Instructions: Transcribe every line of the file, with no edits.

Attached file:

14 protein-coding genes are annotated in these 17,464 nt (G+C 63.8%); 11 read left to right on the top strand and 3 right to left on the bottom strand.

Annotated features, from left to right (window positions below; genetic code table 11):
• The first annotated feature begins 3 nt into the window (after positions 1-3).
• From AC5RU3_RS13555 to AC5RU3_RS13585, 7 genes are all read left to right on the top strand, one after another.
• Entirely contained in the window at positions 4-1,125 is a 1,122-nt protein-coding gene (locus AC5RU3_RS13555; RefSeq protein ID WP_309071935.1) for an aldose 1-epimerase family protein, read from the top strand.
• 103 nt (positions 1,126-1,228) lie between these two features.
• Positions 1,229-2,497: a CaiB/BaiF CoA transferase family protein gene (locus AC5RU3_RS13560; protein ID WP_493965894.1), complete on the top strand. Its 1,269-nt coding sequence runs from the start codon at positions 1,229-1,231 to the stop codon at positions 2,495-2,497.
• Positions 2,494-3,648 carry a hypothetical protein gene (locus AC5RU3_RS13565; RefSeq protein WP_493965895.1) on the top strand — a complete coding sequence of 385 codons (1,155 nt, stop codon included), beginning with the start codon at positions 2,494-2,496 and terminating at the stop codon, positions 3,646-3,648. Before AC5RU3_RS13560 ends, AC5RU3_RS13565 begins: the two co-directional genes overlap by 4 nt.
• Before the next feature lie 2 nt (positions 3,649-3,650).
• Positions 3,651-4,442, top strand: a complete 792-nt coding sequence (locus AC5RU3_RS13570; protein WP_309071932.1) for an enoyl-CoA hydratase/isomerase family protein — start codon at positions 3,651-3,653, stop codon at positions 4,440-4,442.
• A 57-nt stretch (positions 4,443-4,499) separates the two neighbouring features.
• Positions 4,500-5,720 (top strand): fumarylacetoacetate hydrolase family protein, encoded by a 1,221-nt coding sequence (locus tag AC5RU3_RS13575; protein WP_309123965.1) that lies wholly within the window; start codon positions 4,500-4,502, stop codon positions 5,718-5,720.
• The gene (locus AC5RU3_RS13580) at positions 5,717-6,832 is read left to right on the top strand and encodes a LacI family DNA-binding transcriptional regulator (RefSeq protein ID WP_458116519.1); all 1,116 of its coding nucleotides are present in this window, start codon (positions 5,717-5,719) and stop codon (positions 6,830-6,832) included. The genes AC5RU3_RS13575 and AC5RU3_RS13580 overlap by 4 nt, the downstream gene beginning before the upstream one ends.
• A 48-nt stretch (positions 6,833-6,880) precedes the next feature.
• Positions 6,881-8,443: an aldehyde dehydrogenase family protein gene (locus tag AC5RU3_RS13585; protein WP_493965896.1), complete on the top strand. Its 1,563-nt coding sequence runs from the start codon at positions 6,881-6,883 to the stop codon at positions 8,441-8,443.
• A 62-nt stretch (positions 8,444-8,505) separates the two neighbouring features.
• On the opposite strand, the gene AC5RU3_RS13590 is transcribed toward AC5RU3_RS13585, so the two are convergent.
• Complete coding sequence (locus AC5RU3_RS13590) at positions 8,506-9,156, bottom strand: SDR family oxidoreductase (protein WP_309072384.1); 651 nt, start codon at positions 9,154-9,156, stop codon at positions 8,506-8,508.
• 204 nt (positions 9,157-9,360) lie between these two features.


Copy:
14 protein-coding genes are annotated in these 17,464 nt (G+C 63.8%); 11 read left to right on the top strand and 3 right to left on the bottom strand.

Annotated features, from left to right (window positions below; genetic code table 11):
• The first annotated feature begins 3 nt into the window (after positions 1-3).
• From AC5RU3_RS13555 to AC5RU3_RS13585, 7 genes are all read left to right on the top strand, one after another.
• Entirely contained in the window at positions 4-1,125 is a 1,122-nt protein-coding gene (locus AC5RU3_RS13555; RefSeq protein ID WP_309071935.1) for an aldose 1-epimerase family protein, read from the top strand.
• 103 nt (positions 1,126-1,228) lie between these two features.
• Positions 1,229-2,497: a CaiB/BaiF CoA transferase family protein gene (locus AC5RU3_RS13560; protein ID WP_493965894.1), complete on the top strand. Its 1,269-nt coding sequence runs from the start codon at positions 1,229-1,231 to the stop codon at positions 2,495-2,497.
• Positions 2,494-3,648 carry a hypothetical protein gene (locus AC5RU3_RS13565; RefSeq protein WP_493965895.1) on the top strand — a complete coding sequence of 385 codons (1,155 nt, stop codon included), beginning with the start codon at positions 2,494-2,496 and terminating at the stop codon, positions 3,646-3,648. Before AC5RU3_RS13560 ends, AC5RU3_RS13565 begins: the two co-directional genes overlap by 4 nt.
• Before the next feature lie 2 nt (positions 3,649-3,650).
• Positions 3,651-4,442, top strand: a complete 792-nt coding sequence (locus AC5RU3_RS13570; protein WP_309071932.1) for an enoyl-CoA hydratase/isomerase family protein — start codon at positions 3,651-3,653, stop codon at positions 4,440-4,442.
• A 57-nt stretch (positions 4,443-4,499) separates the two neighbouring features.
• Positions 4,500-5,720 (top strand): fumarylacetoacetate hydrolase family protein, encoded by a 1,221-nt coding sequence (locus tag AC5RU3_RS13575; protein WP_309123965.1) that lies wholly within the window; start codon positions 4,500-4,502, stop codon positions 5,718-5,720.
• The gene (locus AC5RU3_RS13580) at positions 5,717-6,832 is read left to right on the top strand and encodes a LacI family DNA-binding transcriptional regulator (RefSeq protein ID WP_458116519.1); all 1,116 of its coding nucleotides are present in this window, start codon (positions 5,717-5,719) and stop codon (positions 6,830-6,832) included. The genes AC5RU3_RS13575 and AC5RU3_RS13580 overlap by 4 nt, the downstream gene beginning before the upstream one ends.
• A 48-nt stretch (positions 6,833-6,880) precedes the next feature.
• Positions 6,881-8,443: an aldehyde dehydrogenase family protein gene (locus tag AC5RU3_RS13585; protein WP_493965896.1), complete on the top strand. Its 1,563-nt coding sequence runs from the start codon at positions 6,881-6,883 to the stop codon at positions 8,441-8,443.
• A 62-nt stretch (positions 8,444-8,505) separates the two neighbouring features.
• On the opposite strand, the gene AC5RU3_RS13590 is transcribed toward AC5RU3_RS13585, so the two are convergent.
• Complete coding sequence (locus AC5RU3_RS13590) at positions 8,506-9,156, bottom strand: SDR family oxidoreductase (protein WP_309072384.1); 651 nt, start codon at positions 9,154-9,156, stop codon at positions 8,506-8,508.
• 204 nt (positions 9,157-9,360) lie between these two features.